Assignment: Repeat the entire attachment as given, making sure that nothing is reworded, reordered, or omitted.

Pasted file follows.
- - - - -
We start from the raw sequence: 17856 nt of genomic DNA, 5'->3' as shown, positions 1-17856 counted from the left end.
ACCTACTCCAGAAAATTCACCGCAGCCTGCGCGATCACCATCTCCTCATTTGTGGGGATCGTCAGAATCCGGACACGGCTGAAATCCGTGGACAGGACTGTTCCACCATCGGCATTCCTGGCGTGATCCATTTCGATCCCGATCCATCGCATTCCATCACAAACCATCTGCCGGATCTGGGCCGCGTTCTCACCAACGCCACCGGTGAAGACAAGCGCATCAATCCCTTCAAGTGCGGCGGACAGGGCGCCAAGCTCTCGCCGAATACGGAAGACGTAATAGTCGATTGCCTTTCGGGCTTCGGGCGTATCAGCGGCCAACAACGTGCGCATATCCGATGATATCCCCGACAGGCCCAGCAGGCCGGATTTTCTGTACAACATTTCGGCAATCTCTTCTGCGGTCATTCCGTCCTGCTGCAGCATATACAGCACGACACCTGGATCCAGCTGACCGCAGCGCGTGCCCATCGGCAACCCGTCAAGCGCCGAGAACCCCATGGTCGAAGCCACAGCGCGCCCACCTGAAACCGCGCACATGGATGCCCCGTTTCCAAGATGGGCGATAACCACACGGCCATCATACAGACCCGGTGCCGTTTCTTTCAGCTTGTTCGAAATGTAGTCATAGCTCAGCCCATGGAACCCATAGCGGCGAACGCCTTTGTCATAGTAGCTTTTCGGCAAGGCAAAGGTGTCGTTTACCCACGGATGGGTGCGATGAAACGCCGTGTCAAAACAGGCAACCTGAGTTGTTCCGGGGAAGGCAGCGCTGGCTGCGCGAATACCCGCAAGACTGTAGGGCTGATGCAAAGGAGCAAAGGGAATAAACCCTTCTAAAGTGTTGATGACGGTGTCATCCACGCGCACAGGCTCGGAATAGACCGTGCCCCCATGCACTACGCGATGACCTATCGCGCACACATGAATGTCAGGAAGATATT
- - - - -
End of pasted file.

We start from the raw sequence: 17856 nt of genomic DNA, 5'->3' as shown, positions 1-17856 counted from the left end.
ACCTACTCCAGAAAATTCACCGCAGCCTGCGCGATCACCATCTCCTCATTTGTGGGGATCGTCAGAATCCGGACACGGCTGAAATCCGTGGACAGGACTGTTCCACCATCGGCATTCCTGGCGTGATCCATTTCGATCCCGATCCATCGCATTCCATCACAAACCATCTGCCGGATCTGGGCCGCGTTCTCACCAACGCCACCGGTGAAGACAAGCGCATCAATCCCTTCAAGTGCGGCGGACAGGGCGCCAAGCTCTCGCCGAATACGGAAGACGTAATAGTCGATTGCCTTTCGGGCTTCGGGCGTATCAGCGGCCAACAACGTGCGCATATCCGATGATATCCCCGACAGGCCCAGCAGGCCGGATTTTCTGTACAACATTTCGGCAATCTCTTCTGCGGTCATTCCGTCCTGCTGCAGCATATACAGCACGACACCTGGATCCAGCTGACCGCAGCGCGTGCCCATCGGCAACCCGTCAAGCGCCGAGAACCCCATGGTCGAAGCCACAGCGCGCCCACCTGAAACCGCGCACATGGATGCCCCGTTTCCAAGATGGGCGATAACCACACGGCCATCATACAGACCCGGTGCCGTTTCTTTCAGCTTGTTCGAAATGTAGTCATAGCTCAGCCCATGGAACCCATAGCGGCGAACGCCTTTGTCATAGTAGCTTTTCGGCAAGGCAAAGGTGTCGTTTACCCACGGATGGGTGCGATGAAACGCCGTGTCAAAACAGGCAACCTGAGTTGTTCCGGGGAAGGCAGCGCTGGCTGCGCGAATACCCGCAAGACTGTAGGGCTGATGCAAAGGAGCAAAGGGAATAAACCCTTCTAAAGTGTTGATGACGGTGTCATCCACGCGCACAGGCTCGGAATAGACCGTGCCCCCATGCACTACGCGATGACCTATCGCGCACACATGAATGTCAGGAAGATATT